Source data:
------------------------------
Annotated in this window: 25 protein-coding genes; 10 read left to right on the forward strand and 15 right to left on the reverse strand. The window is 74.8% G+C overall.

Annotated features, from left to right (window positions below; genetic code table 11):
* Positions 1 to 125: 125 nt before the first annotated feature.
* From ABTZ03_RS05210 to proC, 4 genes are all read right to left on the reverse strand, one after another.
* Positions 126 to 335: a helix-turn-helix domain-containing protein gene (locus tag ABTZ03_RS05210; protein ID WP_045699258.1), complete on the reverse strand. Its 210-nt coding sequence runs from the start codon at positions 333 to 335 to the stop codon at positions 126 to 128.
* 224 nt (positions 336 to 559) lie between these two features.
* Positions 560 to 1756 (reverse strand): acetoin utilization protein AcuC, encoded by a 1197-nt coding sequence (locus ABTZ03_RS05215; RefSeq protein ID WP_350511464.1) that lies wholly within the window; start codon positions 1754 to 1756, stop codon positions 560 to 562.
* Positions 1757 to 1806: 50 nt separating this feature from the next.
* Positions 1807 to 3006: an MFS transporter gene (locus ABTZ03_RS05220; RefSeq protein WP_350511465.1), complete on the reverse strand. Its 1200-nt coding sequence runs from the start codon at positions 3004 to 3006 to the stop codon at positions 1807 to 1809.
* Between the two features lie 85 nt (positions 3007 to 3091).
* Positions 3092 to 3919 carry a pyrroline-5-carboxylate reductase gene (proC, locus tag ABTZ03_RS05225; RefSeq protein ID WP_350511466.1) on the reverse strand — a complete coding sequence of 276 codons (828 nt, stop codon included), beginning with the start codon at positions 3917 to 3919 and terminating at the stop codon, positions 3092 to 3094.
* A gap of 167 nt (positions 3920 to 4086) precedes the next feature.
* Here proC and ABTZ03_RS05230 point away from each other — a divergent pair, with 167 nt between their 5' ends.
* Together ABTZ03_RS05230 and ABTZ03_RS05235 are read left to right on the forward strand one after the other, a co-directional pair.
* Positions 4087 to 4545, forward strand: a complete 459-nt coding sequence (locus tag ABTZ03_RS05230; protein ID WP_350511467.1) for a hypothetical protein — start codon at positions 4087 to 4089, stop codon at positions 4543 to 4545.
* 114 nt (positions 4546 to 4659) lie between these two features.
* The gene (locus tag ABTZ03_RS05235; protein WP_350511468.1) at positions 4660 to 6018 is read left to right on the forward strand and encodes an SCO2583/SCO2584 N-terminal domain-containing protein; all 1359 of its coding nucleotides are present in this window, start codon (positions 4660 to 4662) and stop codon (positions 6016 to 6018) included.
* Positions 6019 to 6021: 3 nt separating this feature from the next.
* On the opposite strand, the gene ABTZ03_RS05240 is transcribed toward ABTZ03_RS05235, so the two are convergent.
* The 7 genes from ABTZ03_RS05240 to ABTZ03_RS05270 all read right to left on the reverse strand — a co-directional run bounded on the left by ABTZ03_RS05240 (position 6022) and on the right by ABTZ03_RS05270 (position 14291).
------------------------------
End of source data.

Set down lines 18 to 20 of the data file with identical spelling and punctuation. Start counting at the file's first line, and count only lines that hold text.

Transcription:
* Positions 6019 to 6021: 3 nt separating this feature from the next.
* On the opposite strand, the gene ABTZ03_RS05240 is transcribed toward ABTZ03_RS05235, so the two are convergent.
* The 7 genes from ABTZ03_RS05240 to ABTZ03_RS05270 all read right to left on the reverse strand — a co-directional run bounded on the left by ABTZ03_RS05240 (position 6022) and on the right by ABTZ03_RS05270 (position 14291).